HUDSON STREET EQUITIES GROUP v. Norman Lawrence and “John and/or Jane Doe”, Respondents-Undertenants.

Reset A A Font size: Print

Supreme Court, Appellate Term, New York.

HUDSON STREET EQUITIES GROUP, Petitioner-Landlord-Appellant, v. Dana N. ESCOFFIER, Respondent-Tenant-Respondent, Norman Lawrence and “John and/or Jane Doe”, Respondents-Undertenants.

Decided: February 22, 2006

Present:  McCOOE, J.P., DAVIS, GANGEL-JACOB, JJ. Calabro & Fleishell, P.C., New York City (Cathy O'Donnell of counsel), for appellant. MFY Legal Services, Inc., New York City (Lynn M. Kelly and Adele Bartlett of counsel), for Dana Escoffier, respondent.

Final judgment (Jerald R. Klein, J.), entered on or about November 30, 2004, affirmed, with $25 costs.

 The trial court's fact-laden determination that the long-term rent stabilized tenant primarily resides in the subject Hudson Street, Manhattan apartment represents a fair interpretation of the voluminous trial evidence, and is not disturbed.   Based largely on its favorable assessment of the tenant's testimony as “remarkable” in its “accura[cy],” and its stated skepticism over the credibility of the landlord's superintendent, the trial court was warranted in concluding that tenant maintains an ongoing substantial presence at the Manhattan apartment that he has leased for over 30 years.   The trial evidence, fairly considered, supports the court's express findings that the property in Mobile, Alabama, claimed by landlord to be tenant's primary residence, contained “little or no furnishings or personal items,” was in a “dilapidated condition,” and was used only sporadically by tenant and various members of his large extended family.   These factors, together with documentation showing that tenant maintained active bank and utility accounts in his name and received mail, including disability payments, at the Manhattan address, adequately support a finding that tenant did not abandon the Manhattan apartment as his primary residence.   Moreover, tenant's earlier absences from the apartment, primarily for educational purposes and medical treatment, were excusable for purposes of primary residence analysis (see e.g. Katz v. Gelman, 177 Misc.2d 83, 676 N.Y.S.2d 774 [1998] ).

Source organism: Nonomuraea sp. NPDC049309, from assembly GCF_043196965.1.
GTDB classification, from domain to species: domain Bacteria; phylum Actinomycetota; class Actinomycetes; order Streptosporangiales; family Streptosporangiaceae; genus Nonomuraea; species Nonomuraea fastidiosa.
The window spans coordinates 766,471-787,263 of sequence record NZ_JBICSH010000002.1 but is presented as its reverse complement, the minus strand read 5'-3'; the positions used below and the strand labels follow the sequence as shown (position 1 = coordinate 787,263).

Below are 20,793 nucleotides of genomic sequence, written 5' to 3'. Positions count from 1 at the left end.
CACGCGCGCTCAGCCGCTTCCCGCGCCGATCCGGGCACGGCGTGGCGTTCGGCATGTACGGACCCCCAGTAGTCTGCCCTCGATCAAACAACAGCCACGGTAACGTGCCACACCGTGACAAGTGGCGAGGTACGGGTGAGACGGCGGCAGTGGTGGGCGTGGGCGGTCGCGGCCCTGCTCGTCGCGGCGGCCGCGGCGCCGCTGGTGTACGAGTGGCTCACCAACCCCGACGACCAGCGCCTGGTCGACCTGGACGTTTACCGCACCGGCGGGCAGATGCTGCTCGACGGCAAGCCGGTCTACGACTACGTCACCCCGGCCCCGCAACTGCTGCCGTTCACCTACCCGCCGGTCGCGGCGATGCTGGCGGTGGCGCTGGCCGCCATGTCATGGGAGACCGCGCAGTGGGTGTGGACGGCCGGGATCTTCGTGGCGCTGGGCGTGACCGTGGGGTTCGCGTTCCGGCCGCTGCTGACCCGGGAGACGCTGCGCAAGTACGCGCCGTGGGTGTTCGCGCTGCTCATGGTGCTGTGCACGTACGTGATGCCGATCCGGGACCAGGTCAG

Any inconsistencies between tenant's trial testimony and prior statements merely raised credibility issues best resolved by the Trial Judge, as fact finder, who saw and heard the witnesses.   That the trial court decision issued in connection with the prior illegal sublet holdover proceeding unsuccessfully maintained by landlord included certain factual findings adverse to tenant did not absolve the landlord of its evidentiary burden in this case to establish its claim of nonprimary residency, a burden, which, we agree, landlord failed to meet.

I respectfully dissent.   This is the second proceeding between these parties regarding the subject apartment to come before this panel.   The first proceeding was an illegal sublet where the issue was whether the tenant Escoffier contemporaneously resided at the subject apartment with the occupant.   This primary residence proceeding raises essentially the same issue;  whether the landlord has established that Escoffier did not maintain an ongoing, substantial, physical presence at the subject apartment for actual living purposes (East End Temple v. Silverman, 199 A.D.2d 94, 605 N.Y.S.2d 56 [1st Dept. 1993] ).   Simply stated, the issue in both cases is whether Escoffier was actually living in the subject apartment.

The Trial Court (Lau, J.) in the first proceeding, in a well reasoned fact laden thirteen page opinion, found that Escoffier was not living in the subject apartment (Hudson Street Equities Group, Inc. v. Escoffier, Civ. Ct., N.Y. County, Feb. 26, 2002, Lau, J., Index No. L & T 106066/2000, revd. on other grounds N.Y.L.J., Aug. 20, 2003, at 18, col. 1, 2003 WL 21994079 [App. Term, 1st Dept.] ).   I take judicial notice of that decision and adopt it, together with my reading of this record, as the basis of this dissent (Allen v. Strough, 301 A.D.2d 11, 752 N.Y.S.2d 339 [2d Dept. 2002] ).